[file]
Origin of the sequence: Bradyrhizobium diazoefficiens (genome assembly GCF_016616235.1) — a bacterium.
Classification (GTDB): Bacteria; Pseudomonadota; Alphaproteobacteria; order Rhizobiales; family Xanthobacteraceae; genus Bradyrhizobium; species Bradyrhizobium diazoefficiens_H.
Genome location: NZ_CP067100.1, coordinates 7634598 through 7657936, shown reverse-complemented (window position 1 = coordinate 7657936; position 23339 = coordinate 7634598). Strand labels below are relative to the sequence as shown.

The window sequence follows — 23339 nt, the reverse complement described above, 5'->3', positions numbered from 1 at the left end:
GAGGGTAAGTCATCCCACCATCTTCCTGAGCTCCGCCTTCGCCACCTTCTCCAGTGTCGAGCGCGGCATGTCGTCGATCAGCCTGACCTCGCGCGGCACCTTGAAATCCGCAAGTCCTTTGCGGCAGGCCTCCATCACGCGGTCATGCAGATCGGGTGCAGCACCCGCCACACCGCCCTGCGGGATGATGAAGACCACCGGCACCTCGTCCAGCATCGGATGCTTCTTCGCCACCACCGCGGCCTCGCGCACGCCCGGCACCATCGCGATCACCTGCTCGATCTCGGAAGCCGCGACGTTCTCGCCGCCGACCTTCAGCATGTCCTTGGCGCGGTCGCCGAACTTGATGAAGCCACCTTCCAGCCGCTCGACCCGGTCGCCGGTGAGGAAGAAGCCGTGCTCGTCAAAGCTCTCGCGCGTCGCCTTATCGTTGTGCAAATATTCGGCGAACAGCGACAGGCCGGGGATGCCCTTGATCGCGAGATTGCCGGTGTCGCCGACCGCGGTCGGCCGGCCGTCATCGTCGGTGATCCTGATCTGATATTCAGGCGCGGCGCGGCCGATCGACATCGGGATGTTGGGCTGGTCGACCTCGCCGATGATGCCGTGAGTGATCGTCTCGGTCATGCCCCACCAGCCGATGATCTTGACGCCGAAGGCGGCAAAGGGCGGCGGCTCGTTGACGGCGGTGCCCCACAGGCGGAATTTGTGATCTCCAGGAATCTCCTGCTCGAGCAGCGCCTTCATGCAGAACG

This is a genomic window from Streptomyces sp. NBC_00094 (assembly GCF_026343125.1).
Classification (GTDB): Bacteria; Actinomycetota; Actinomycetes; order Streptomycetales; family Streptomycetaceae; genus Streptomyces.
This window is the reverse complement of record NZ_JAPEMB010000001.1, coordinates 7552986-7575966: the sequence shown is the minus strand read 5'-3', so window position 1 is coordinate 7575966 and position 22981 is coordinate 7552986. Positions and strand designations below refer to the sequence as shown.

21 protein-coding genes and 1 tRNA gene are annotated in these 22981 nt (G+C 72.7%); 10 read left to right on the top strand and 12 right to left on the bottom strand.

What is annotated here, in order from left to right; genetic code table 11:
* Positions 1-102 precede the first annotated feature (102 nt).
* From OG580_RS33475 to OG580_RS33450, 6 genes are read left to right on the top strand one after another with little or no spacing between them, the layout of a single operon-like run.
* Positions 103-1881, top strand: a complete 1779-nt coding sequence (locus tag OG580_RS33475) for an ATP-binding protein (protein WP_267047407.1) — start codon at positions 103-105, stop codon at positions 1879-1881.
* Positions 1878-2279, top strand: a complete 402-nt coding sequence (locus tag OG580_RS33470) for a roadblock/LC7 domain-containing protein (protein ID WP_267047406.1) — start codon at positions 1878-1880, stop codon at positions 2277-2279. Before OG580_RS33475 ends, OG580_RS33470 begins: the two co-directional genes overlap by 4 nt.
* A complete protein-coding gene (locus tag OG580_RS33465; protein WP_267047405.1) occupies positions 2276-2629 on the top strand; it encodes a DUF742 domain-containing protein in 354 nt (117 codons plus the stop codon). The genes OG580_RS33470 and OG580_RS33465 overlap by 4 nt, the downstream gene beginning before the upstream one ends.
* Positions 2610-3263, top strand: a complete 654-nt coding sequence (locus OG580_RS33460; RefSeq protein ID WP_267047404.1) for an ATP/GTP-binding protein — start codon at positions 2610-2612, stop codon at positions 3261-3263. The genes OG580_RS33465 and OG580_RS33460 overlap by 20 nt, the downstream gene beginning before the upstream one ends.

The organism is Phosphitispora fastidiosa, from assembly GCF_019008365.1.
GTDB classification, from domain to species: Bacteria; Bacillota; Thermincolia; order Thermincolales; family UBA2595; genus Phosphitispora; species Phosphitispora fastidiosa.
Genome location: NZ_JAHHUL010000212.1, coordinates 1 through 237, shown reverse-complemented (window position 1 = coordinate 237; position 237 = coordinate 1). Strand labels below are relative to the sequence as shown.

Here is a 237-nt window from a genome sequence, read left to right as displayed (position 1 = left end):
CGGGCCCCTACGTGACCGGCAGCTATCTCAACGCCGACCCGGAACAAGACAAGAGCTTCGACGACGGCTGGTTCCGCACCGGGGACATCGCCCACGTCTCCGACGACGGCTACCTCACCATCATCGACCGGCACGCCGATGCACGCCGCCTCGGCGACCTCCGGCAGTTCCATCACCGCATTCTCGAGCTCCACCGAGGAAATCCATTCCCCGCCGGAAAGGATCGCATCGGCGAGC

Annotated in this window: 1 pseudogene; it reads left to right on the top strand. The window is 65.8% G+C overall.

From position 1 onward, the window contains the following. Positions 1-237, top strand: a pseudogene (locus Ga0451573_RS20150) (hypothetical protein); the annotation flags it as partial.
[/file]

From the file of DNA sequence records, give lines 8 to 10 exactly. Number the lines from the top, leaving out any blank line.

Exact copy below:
This window is the reverse complement of record NZ_JAPEMB010000001.1, coordinates 7552986-7575966: the sequence shown is the minus strand read 5'-3', so window position 1 is coordinate 7575966 and position 22981 is coordinate 7552986. Positions and strand designations below refer to the sequence as shown.

21 protein-coding genes and 1 tRNA gene are annotated in these 22981 nt (G+C 72.7%); 10 read left to right on the top strand and 12 right to left on the bottom strand.

What is annotated here, in order from left to right; genetic code table 11: